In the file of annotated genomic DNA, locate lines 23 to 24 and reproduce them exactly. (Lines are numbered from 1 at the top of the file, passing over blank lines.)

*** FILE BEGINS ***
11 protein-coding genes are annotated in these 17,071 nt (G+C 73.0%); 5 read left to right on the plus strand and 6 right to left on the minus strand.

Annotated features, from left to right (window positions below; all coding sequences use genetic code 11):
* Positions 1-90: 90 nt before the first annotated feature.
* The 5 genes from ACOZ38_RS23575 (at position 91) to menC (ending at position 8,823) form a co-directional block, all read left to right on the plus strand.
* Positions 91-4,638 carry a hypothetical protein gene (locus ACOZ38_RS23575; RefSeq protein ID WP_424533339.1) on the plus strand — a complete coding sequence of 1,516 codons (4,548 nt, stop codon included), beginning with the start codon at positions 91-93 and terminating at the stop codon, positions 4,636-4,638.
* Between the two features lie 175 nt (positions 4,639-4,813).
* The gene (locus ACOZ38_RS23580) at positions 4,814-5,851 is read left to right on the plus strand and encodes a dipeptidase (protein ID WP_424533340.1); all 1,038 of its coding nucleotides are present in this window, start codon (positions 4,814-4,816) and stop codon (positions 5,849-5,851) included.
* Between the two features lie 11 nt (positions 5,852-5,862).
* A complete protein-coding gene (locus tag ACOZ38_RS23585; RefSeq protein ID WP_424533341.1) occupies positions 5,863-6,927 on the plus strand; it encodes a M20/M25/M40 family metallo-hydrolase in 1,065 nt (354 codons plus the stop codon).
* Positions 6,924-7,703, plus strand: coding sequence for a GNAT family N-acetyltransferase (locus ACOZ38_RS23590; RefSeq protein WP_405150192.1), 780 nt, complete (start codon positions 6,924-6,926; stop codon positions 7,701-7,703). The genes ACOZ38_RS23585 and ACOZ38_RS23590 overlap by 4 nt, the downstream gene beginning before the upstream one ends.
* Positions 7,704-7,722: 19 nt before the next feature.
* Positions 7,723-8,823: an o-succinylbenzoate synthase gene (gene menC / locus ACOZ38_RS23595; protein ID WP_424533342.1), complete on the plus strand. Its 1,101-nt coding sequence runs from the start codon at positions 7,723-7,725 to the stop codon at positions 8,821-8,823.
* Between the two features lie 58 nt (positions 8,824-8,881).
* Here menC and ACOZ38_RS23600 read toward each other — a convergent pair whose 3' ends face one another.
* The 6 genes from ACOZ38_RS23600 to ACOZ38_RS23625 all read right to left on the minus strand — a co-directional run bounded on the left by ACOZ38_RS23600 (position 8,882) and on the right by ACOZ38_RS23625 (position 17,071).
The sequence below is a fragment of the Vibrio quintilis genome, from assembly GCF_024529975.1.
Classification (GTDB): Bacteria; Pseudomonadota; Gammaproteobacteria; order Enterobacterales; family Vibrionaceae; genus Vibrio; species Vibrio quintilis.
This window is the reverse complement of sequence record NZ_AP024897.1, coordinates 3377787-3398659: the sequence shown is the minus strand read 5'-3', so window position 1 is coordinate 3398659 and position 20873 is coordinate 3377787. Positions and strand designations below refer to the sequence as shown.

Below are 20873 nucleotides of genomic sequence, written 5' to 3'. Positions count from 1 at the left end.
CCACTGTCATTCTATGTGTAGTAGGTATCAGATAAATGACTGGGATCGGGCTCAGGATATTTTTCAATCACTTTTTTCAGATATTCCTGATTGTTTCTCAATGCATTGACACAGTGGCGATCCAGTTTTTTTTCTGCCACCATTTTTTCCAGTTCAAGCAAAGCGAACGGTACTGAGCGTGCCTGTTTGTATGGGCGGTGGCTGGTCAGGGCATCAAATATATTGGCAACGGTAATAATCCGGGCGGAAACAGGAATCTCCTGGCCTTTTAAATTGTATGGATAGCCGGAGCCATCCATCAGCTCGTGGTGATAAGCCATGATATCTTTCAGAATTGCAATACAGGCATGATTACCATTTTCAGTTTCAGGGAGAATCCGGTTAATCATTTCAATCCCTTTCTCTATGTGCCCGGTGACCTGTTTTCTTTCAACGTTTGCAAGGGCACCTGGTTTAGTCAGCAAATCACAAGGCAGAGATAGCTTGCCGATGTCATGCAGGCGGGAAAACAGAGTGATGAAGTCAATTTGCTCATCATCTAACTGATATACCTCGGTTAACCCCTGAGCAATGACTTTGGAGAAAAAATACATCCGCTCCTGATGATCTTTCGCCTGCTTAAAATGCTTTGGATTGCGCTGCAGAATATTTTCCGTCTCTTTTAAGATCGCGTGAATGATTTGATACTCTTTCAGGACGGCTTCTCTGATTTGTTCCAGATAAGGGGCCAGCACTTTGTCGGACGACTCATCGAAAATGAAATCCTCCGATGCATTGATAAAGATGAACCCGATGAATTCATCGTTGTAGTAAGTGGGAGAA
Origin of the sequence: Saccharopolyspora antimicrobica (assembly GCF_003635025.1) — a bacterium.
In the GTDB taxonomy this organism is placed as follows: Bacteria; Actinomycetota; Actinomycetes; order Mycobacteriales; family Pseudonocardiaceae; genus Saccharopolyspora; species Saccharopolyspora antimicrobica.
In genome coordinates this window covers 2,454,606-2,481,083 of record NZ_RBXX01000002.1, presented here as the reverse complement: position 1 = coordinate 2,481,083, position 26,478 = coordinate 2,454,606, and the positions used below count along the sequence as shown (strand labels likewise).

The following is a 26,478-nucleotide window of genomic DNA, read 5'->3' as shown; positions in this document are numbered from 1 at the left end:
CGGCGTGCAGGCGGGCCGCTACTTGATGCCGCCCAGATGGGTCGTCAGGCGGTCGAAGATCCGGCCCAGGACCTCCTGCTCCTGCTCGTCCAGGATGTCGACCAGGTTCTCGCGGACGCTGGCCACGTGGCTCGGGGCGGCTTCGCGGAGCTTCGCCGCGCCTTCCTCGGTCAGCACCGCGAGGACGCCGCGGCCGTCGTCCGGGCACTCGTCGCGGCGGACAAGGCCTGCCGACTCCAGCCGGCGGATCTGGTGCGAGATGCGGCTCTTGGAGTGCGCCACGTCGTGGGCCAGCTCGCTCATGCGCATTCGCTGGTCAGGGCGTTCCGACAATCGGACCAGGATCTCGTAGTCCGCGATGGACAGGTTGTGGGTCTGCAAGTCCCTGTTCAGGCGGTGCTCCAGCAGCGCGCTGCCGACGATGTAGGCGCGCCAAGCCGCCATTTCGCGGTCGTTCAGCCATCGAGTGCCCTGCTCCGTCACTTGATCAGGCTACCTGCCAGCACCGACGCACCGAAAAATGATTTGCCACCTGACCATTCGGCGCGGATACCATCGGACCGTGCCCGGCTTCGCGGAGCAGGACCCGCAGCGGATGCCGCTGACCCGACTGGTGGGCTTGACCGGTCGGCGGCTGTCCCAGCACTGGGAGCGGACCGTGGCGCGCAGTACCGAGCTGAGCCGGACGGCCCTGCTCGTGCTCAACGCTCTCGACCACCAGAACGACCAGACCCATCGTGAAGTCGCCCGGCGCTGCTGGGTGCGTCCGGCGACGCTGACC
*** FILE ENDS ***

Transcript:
In genome coordinates this window covers 2,454,606-2,481,083 of record NZ_RBXX01000002.1, presented here as the reverse complement: position 1 = coordinate 2,481,083, position 26,478 = coordinate 2,454,606, and the positions used below count along the sequence as shown (strand labels likewise).

The following is a 26,478-nucleotide window of genomic DNA, read 5'->3' as shown; positions in this document are numbered from 1 at the left end: